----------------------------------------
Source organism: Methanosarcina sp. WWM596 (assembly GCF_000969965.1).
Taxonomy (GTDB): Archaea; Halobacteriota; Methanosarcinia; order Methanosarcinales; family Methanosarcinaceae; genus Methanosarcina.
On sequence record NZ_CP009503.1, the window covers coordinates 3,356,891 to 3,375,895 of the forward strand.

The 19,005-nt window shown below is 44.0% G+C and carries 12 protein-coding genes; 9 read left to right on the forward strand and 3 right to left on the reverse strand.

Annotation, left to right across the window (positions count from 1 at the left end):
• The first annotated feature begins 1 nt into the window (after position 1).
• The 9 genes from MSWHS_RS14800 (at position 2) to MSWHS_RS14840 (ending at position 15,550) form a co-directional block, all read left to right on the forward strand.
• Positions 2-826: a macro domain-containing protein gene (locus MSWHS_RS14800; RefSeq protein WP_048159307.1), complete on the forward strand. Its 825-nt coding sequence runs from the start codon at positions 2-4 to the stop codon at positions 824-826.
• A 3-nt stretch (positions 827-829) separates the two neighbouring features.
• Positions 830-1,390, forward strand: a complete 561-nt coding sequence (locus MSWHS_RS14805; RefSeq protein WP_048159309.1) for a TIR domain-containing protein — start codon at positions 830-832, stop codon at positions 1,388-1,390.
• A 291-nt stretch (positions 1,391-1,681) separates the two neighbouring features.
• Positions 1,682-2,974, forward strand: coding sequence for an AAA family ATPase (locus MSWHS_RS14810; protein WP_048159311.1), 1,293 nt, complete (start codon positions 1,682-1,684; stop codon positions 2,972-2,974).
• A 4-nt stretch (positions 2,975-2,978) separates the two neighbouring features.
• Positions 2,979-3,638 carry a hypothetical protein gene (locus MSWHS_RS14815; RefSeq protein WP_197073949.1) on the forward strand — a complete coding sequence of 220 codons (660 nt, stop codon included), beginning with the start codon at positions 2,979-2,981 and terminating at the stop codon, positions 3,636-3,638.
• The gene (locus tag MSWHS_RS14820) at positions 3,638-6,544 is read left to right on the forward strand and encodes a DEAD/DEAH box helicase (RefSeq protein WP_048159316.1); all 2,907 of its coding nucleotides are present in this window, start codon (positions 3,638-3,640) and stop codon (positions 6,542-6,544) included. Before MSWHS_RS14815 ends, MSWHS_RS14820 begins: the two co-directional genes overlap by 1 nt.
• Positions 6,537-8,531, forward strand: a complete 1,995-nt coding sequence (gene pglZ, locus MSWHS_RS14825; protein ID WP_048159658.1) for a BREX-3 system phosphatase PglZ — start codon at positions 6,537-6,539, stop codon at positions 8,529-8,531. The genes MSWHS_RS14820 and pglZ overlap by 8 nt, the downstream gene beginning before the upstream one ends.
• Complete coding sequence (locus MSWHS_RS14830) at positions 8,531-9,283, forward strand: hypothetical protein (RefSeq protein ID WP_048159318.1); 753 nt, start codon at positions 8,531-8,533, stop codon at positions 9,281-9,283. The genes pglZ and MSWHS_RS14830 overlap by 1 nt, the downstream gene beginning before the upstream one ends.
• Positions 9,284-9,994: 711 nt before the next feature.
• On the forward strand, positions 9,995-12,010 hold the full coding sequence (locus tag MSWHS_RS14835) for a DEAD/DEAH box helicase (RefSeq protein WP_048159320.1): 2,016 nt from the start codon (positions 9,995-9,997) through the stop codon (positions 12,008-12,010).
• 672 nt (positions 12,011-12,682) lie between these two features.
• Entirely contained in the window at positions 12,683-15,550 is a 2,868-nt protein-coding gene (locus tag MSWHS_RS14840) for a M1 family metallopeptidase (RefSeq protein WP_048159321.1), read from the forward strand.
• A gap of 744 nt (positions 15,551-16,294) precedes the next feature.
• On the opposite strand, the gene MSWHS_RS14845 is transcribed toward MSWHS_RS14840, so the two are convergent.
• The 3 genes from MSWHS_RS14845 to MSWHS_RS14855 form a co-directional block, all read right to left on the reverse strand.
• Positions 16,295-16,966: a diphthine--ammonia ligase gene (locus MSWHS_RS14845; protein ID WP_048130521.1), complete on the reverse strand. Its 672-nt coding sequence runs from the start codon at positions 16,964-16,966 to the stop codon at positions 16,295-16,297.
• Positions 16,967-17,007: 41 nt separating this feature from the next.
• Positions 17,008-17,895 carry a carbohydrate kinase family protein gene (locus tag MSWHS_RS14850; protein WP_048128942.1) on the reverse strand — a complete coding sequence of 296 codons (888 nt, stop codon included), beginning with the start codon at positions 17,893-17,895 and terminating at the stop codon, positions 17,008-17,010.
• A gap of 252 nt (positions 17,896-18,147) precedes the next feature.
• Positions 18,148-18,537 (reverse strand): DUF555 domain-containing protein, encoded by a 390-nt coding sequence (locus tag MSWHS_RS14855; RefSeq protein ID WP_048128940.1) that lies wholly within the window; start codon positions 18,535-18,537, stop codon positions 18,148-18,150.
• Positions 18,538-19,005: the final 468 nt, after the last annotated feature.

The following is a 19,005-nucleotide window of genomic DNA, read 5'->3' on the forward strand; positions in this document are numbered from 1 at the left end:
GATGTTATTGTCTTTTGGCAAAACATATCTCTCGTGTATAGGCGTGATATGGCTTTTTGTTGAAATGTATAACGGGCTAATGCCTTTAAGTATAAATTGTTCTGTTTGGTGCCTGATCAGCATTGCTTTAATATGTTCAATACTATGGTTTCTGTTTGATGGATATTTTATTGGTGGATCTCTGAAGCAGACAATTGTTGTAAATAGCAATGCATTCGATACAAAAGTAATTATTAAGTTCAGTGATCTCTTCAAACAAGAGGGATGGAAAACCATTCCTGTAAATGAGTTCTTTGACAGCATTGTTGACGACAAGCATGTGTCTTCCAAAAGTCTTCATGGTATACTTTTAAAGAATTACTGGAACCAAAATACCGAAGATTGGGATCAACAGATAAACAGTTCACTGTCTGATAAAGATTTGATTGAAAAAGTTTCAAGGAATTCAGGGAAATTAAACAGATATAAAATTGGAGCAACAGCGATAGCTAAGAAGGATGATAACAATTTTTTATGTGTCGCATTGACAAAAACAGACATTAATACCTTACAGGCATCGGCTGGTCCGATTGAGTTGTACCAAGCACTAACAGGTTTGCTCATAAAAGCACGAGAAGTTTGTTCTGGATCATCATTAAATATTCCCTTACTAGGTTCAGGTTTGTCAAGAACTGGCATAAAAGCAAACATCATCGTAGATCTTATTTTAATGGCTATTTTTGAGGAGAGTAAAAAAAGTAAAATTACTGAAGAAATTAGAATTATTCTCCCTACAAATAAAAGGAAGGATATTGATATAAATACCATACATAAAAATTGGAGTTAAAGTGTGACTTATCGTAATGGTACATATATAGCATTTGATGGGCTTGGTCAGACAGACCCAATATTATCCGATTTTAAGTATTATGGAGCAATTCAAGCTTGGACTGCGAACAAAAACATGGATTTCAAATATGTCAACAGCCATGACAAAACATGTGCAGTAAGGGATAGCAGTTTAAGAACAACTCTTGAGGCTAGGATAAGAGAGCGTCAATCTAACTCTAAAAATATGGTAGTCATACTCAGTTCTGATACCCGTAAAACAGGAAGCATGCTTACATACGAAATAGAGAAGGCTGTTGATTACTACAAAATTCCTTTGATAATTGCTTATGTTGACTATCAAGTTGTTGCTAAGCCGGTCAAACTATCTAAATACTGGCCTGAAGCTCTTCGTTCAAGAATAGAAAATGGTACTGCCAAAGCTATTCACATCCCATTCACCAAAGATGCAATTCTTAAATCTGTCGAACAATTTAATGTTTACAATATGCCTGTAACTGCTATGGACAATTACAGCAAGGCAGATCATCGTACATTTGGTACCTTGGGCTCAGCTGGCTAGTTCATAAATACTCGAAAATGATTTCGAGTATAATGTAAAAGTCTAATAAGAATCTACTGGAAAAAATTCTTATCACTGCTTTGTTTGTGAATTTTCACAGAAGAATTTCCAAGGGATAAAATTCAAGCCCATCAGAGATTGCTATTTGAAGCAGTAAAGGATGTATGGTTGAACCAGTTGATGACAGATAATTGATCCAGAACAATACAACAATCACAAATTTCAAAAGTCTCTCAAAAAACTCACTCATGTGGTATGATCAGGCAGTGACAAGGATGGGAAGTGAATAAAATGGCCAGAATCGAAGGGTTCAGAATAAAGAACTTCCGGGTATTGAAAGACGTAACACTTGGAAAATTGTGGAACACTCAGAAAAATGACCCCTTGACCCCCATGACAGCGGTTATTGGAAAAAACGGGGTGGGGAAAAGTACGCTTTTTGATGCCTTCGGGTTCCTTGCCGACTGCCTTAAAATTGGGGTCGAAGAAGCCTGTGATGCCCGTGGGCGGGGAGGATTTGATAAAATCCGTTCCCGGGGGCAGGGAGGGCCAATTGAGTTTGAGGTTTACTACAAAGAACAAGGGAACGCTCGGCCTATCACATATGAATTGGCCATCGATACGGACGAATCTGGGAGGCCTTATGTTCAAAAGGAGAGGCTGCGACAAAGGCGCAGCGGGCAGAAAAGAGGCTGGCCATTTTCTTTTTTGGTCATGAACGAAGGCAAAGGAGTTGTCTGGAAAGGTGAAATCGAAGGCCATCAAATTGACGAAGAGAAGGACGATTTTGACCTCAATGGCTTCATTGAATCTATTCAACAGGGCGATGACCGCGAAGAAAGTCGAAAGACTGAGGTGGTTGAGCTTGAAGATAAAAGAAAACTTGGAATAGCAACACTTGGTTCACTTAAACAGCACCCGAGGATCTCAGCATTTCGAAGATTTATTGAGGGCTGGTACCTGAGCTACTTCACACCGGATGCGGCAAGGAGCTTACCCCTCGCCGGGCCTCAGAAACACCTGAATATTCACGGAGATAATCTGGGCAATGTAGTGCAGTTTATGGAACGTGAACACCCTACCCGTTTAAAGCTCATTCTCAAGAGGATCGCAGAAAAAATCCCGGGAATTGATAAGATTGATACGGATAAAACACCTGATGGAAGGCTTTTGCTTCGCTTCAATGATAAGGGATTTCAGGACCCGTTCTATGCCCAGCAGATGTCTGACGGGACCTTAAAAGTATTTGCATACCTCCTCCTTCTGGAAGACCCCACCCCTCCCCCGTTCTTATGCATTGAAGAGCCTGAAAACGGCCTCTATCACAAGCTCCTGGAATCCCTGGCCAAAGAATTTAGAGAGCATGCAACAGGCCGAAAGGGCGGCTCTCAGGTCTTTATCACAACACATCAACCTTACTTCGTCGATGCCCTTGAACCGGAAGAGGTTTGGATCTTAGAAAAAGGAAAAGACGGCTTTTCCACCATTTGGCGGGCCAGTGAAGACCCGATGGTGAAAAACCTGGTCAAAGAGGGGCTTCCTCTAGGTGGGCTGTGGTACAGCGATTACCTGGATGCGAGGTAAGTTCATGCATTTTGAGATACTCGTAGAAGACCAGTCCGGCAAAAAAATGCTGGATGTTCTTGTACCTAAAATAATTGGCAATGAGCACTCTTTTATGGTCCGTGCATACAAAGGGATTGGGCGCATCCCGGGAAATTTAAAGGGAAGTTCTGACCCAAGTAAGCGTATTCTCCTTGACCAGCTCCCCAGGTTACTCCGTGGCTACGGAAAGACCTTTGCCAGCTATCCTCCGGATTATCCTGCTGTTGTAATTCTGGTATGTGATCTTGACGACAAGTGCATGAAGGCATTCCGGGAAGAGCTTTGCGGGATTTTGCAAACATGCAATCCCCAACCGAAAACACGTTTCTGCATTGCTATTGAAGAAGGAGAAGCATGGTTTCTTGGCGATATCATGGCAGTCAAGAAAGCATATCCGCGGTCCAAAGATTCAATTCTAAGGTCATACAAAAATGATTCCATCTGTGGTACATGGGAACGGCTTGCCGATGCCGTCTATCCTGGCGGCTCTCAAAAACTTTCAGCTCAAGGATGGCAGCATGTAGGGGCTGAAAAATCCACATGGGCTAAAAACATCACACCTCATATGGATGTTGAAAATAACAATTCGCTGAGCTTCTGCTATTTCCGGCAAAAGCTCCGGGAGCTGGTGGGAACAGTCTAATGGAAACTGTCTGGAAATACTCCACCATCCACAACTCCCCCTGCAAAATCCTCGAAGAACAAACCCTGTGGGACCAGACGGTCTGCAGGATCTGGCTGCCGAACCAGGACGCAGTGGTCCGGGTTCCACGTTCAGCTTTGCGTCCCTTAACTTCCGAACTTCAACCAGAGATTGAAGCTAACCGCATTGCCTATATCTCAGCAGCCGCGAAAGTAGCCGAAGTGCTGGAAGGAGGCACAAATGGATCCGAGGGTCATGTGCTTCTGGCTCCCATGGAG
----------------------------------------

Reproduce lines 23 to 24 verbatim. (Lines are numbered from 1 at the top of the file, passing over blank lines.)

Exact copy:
• On the opposite strand, the gene MSWHS_RS14845 is transcribed toward MSWHS_RS14840, so the two are convergent.
• The 3 genes from MSWHS_RS14845 to MSWHS_RS14855 form a co-directional block, all read right to left on the reverse strand.